This has been a very interesting fall birding the east hills at my home below Vollmer peal and at Vollmer peak, the two areas I bird most.
It has been a very slow year for warblers in the hills. Aside from one day early in Septemeber when 9 hermit warblers passed though my yard before 8 am, I am lucky to see one warbler in a day of any species. Both tanagers and pac-slope flyctachers have been as common or more common than all warbler specied combined (thats never been the case before)! Most falls, looking for warblers, I can find multipe flocks of 10 plus birds but this year, I am fortunate to find 1 or 2. Why? I have no idea.
Hummingbird numbers are also very low in the yard. Previous falls at the house feeders we have had more than 20 hummers a day and I need to buy suger in bulk, but this fall - maybe 5 or less and I have not seen a single fall rufous hummingbird - previous years, at least 2 or 3 rufous are present on a daily basis. Why? I have no idea.
On the theme of common birds that are not common, the yard list is about 130 species, but I was missing song sparrow - a common bird 1 mile above the house in the blackberry tangles at Vollmer peak. Yesterday, I finally saw a song sparrow in the yard - a different subspecies with light tan primaries and crisper spotting on the breast. Of course, it ended up in my neighbors blackberry tangle! For good measure today I saw another new yard bird - a Lincolns sparrow - both these species do not typically frequent the dryer east side of the Berkeley hills. Its amazing I never saw a yard song sparrow disperse from the birds breeding on Vollmer peak -but it shows how habitat must be right....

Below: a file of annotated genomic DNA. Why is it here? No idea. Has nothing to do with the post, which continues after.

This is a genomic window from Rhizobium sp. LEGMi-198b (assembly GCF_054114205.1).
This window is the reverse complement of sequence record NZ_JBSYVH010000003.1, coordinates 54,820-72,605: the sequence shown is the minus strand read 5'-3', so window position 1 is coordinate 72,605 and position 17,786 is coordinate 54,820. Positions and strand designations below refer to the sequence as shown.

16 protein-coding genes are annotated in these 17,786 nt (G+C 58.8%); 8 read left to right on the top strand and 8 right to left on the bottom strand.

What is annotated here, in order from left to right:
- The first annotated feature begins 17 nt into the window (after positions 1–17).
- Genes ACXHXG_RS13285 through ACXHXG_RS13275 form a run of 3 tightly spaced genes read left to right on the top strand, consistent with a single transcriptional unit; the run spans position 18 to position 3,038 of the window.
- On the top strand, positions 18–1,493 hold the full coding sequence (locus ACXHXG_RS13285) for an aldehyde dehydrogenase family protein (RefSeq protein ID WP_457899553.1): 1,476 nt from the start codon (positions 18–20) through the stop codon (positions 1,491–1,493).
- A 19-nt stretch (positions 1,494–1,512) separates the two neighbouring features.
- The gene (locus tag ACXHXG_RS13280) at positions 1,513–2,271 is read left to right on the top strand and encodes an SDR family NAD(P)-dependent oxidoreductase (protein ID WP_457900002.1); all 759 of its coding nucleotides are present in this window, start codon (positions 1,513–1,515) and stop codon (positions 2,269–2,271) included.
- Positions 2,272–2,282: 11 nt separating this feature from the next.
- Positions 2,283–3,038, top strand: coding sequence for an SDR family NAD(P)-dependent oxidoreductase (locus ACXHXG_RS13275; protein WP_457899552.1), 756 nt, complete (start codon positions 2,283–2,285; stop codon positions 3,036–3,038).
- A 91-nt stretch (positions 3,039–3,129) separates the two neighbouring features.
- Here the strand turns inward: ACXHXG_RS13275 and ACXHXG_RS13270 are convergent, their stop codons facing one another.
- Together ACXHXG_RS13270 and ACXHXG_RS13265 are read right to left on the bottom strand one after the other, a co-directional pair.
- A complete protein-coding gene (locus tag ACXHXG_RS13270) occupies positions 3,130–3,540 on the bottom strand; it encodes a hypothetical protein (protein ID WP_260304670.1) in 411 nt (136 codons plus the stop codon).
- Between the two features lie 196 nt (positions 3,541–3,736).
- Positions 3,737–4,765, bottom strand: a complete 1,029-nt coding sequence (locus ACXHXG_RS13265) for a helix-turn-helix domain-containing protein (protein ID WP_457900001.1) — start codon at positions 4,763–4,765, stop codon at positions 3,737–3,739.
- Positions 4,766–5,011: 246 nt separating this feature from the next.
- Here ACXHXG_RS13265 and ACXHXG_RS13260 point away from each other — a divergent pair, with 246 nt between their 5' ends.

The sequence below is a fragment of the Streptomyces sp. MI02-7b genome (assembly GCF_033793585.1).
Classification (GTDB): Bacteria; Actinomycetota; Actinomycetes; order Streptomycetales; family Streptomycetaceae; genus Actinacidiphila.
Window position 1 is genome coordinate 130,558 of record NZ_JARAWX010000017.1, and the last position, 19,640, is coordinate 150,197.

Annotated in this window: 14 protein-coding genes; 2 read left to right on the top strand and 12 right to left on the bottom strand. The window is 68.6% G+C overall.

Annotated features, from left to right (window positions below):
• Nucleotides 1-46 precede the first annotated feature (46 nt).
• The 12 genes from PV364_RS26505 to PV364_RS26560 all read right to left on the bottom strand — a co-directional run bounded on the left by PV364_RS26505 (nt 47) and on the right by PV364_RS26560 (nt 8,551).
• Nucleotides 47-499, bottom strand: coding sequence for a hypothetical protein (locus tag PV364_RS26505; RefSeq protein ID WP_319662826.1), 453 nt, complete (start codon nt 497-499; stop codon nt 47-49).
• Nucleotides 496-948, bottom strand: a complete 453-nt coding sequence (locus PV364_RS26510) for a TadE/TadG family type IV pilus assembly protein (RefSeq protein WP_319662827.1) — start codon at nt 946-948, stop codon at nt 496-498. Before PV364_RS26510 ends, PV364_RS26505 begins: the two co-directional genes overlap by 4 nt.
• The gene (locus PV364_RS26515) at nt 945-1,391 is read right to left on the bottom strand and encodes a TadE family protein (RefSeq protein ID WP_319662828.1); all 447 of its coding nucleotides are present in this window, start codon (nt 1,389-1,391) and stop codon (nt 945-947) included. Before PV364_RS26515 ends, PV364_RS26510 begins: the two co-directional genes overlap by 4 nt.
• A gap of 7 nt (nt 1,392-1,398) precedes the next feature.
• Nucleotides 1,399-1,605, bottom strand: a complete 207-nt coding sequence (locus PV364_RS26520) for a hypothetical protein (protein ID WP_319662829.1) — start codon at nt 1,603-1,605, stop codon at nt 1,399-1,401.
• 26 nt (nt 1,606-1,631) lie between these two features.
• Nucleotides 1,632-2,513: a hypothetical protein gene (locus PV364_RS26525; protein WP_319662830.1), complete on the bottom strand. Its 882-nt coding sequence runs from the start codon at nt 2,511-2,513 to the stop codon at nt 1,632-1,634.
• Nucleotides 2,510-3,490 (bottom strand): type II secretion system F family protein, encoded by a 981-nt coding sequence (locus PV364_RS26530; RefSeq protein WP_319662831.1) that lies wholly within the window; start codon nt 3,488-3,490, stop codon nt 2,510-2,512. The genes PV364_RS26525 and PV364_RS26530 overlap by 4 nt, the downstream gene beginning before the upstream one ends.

On another note, Ann Griffith and I kayaked around Brooks Island today, and on the west side of the rip-rack rocks where the cormorants and Borwn pelicans perch on - we saw surfbirds and 2 wandering talers - hard to find birds in Countra Costa County. Surprisingly, there were not a lot of shorebirds on Brooks island or the rip-rack rocks with less than 120 individueals of 10 species seen, but Black Oystercathers were abundant!
Jim Chiropolos, Orinda below Vollmer Peak